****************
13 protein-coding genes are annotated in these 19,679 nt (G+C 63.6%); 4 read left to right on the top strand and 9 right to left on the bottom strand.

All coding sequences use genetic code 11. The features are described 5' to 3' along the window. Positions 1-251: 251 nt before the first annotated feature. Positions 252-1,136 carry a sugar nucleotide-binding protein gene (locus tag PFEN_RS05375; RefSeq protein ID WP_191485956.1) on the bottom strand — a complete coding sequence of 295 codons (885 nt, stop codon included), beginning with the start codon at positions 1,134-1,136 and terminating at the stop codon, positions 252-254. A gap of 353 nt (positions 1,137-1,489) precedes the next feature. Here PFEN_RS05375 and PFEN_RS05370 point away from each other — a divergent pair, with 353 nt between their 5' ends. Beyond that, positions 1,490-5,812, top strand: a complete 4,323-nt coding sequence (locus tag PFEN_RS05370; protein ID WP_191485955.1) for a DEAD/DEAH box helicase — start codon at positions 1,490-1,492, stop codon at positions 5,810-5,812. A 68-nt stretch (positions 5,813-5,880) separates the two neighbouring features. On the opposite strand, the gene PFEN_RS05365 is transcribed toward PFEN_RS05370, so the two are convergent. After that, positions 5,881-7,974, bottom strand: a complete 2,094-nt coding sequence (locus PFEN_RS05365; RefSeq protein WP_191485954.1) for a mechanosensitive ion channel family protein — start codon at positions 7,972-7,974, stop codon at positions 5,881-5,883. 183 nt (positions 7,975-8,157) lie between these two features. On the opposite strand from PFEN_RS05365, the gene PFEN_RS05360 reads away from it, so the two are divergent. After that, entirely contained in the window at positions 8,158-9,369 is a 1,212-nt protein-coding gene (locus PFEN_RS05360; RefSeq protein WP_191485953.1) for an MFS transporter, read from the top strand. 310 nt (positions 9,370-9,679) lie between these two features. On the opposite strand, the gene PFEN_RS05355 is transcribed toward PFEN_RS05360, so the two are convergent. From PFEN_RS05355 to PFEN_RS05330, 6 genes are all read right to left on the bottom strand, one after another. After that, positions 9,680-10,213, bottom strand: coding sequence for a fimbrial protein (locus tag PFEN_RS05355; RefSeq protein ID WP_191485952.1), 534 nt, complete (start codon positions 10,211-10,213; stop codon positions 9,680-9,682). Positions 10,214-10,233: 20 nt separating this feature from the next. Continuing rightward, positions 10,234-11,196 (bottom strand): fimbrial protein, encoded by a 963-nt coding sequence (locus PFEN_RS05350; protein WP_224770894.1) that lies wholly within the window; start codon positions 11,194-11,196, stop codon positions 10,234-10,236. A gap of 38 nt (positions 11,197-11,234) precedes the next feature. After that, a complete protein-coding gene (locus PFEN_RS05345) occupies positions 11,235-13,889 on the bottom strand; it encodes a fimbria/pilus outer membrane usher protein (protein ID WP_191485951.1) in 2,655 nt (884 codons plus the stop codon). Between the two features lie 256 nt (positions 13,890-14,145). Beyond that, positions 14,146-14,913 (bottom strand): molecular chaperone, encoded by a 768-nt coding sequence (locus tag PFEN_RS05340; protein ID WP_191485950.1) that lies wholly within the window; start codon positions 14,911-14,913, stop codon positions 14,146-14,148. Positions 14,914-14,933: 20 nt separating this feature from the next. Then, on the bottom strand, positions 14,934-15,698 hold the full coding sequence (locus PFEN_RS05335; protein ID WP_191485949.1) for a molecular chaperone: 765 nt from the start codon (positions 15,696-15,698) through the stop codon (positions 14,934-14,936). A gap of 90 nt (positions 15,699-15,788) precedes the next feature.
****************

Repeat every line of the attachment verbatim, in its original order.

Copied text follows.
13 protein-coding genes are annotated in these 19,679 nt (G+C 63.6%); 4 read left to right on the top strand and 9 right to left on the bottom strand.

All coding sequences use genetic code 11. The features are described 5' to 3' along the window. Positions 1-251: 251 nt before the first annotated feature. Positions 252-1,136 carry a sugar nucleotide-binding protein gene (locus tag PFEN_RS05375; RefSeq protein ID WP_191485956.1) on the bottom strand — a complete coding sequence of 295 codons (885 nt, stop codon included), beginning with the start codon at positions 1,134-1,136 and terminating at the stop codon, positions 252-254. A gap of 353 nt (positions 1,137-1,489) precedes the next feature. Here PFEN_RS05375 and PFEN_RS05370 point away from each other — a divergent pair, with 353 nt between their 5' ends. Beyond that, positions 1,490-5,812, top strand: a complete 4,323-nt coding sequence (locus tag PFEN_RS05370; protein ID WP_191485955.1) for a DEAD/DEAH box helicase — start codon at positions 1,490-1,492, stop codon at positions 5,810-5,812. A 68-nt stretch (positions 5,813-5,880) separates the two neighbouring features. On the opposite strand, the gene PFEN_RS05365 is transcribed toward PFEN_RS05370, so the two are convergent. After that, positions 5,881-7,974, bottom strand: a complete 2,094-nt coding sequence (locus PFEN_RS05365; RefSeq protein WP_191485954.1) for a mechanosensitive ion channel family protein — start codon at positions 7,972-7,974, stop codon at positions 5,881-5,883. 183 nt (positions 7,975-8,157) lie between these two features. On the opposite strand from PFEN_RS05365, the gene PFEN_RS05360 reads away from it, so the two are divergent. After that, entirely contained in the window at positions 8,158-9,369 is a 1,212-nt protein-coding gene (locus PFEN_RS05360; RefSeq protein WP_191485953.1) for an MFS transporter, read from the top strand. 310 nt (positions 9,370-9,679) lie between these two features. On the opposite strand, the gene PFEN_RS05355 is transcribed toward PFEN_RS05360, so the two are convergent. From PFEN_RS05355 to PFEN_RS05330, 6 genes are all read right to left on the bottom strand, one after another. After that, positions 9,680-10,213, bottom strand: coding sequence for a fimbrial protein (locus tag PFEN_RS05355; RefSeq protein ID WP_191485952.1), 534 nt, complete (start codon positions 10,211-10,213; stop codon positions 9,680-9,682). Positions 10,214-10,233: 20 nt separating this feature from the next. Continuing rightward, positions 10,234-11,196 (bottom strand): fimbrial protein, encoded by a 963-nt coding sequence (locus PFEN_RS05350; protein WP_224770894.1) that lies wholly within the window; start codon positions 11,194-11,196, stop codon positions 10,234-10,236. A gap of 38 nt (positions 11,197-11,234) precedes the next feature. After that, a complete protein-coding gene (locus PFEN_RS05345) occupies positions 11,235-13,889 on the bottom strand; it encodes a fimbria/pilus outer membrane usher protein (protein ID WP_191485951.1) in 2,655 nt (884 codons plus the stop codon). Between the two features lie 256 nt (positions 13,890-14,145). Beyond that, positions 14,146-14,913 (bottom strand): molecular chaperone, encoded by a 768-nt coding sequence (locus tag PFEN_RS05340; protein ID WP_191485950.1) that lies wholly within the window; start codon positions 14,911-14,913, stop codon positions 14,146-14,148. Positions 14,914-14,933: 20 nt separating this feature from the next. Then, on the bottom strand, positions 14,934-15,698 hold the full coding sequence (locus PFEN_RS05335; protein ID WP_191485949.1) for a molecular chaperone: 765 nt from the start codon (positions 15,696-15,698) through the stop codon (positions 14,934-14,936). A gap of 90 nt (positions 15,699-15,788) precedes the next feature.